Wonderland.

Cajsa Siik

The Scandinavian songstress proving third time’s the charm.

Suit JIRI KALFAR, necklace and rings ALEXIA JORDA

“I usually just wear black jeans and trainers!” Cajsa Siik laughs as we sit down between a quick outfit change at her Wonderland photoshoot. Decked out in a suit that would fill the late, great David Bowie with outfit envy, Cajsa currently looks every part the image of the experimental pop star that her music conjures; uncomfortable platform shoes and all.

Critically acclaimed for her unique take on pop, the Swedish star already has three albums under her belt, dropping latest LP, Domino, earlier this month. An avant-garde exploration of art and indie pop, the record is daring and delightful with songs that glisten with refreshingly modern production techniques whilst showing off the type of stunning melodies that can only arise from a classical upbringing. As I’ll later find out, Cajsa was brought up playing the cello before switching to guitar – this she explains by miming the transitioning process in an identical way to Jack Black’s “Cello! You’ve got a bass!” movements in School of Rock.

Meeting up on the penultimate day before Domino‘s release, as we settle to talk – and Cajsa finally gets to take her shoes off – her excitement for the album is palpable. Asked how she’s feeling, her answer reflects the inherent grace that characterises her latest release. “You’re just getting all of those emotions that you have built up inside of you out,” she tells me. “It’s hard to analyse it because you don’t want to think about it too much; it’s just magic.”

(LEFT) Dress ANNA MASON LONDON
(RIGHT) Top JIRI KALFAR, rings ALEXIA JORDAN

When did you first fall in love with music?

When it comes to songwriting it must have been when I started to play the guitar, but I started playing the cello when I was five. I don’t have many memories that don’t involve me making music and I think that I discovered it was something special quite early on, when I was about five or six.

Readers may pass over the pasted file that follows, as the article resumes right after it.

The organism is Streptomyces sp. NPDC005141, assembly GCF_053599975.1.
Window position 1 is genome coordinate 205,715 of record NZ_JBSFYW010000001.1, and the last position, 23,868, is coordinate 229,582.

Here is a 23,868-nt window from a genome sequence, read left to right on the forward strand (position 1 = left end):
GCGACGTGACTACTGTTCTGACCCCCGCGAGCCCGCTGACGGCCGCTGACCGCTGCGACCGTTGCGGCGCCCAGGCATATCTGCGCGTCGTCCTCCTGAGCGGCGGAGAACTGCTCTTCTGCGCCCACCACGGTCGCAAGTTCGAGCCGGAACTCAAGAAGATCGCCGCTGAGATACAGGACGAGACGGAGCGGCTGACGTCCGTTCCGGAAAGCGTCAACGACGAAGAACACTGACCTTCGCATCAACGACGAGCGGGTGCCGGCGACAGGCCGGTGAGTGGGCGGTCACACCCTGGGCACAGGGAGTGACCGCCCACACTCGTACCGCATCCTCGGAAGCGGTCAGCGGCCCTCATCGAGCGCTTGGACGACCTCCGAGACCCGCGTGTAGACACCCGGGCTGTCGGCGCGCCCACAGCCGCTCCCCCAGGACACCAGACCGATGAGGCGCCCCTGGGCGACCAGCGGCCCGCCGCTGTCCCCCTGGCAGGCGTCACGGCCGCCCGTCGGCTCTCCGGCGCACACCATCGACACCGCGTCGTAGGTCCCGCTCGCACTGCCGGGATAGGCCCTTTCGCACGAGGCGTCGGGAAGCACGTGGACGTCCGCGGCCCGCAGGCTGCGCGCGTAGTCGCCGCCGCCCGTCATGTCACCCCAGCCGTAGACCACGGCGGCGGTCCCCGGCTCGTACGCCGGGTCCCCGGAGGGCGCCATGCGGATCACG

Starting young! What artists would you say are your main influences? There seems to be some echoes of Björk and Lykke Li in your music…

There’s a darkness to Lykke Li that I’m inspired by. Sound wise, I’m inspired by hopeful, melancholic stuff but I listen to a lot of different types of music. I’m very focused and drawn to melodies, so I don’t have any specific genres that I prefer. There’s also classical music and instrumental music. It varies!

Do you think that your classical background impacts the songs that you’re writing now?

Not in the sense that it sounds like classical music, but I think that the melodies that I’ve been inspired by are from playing classical music as a kid.

What do you think spurred the change from the cello to the guitar?

I think it came sort of naturally because when you play an instrument you use your fingers in a special way, like the coordination. I’ve practised a lot. I played since I was five and I stopped practising when I was 16 when I was fed up with the cello. But then when I started playing the guitar I kind of discovered music all over again and I started to write songs immediately. I had found an instrument where I could combine poetry with music and melodies.

You’re about to release your new album Domino. How long, and what was the creative process behind it?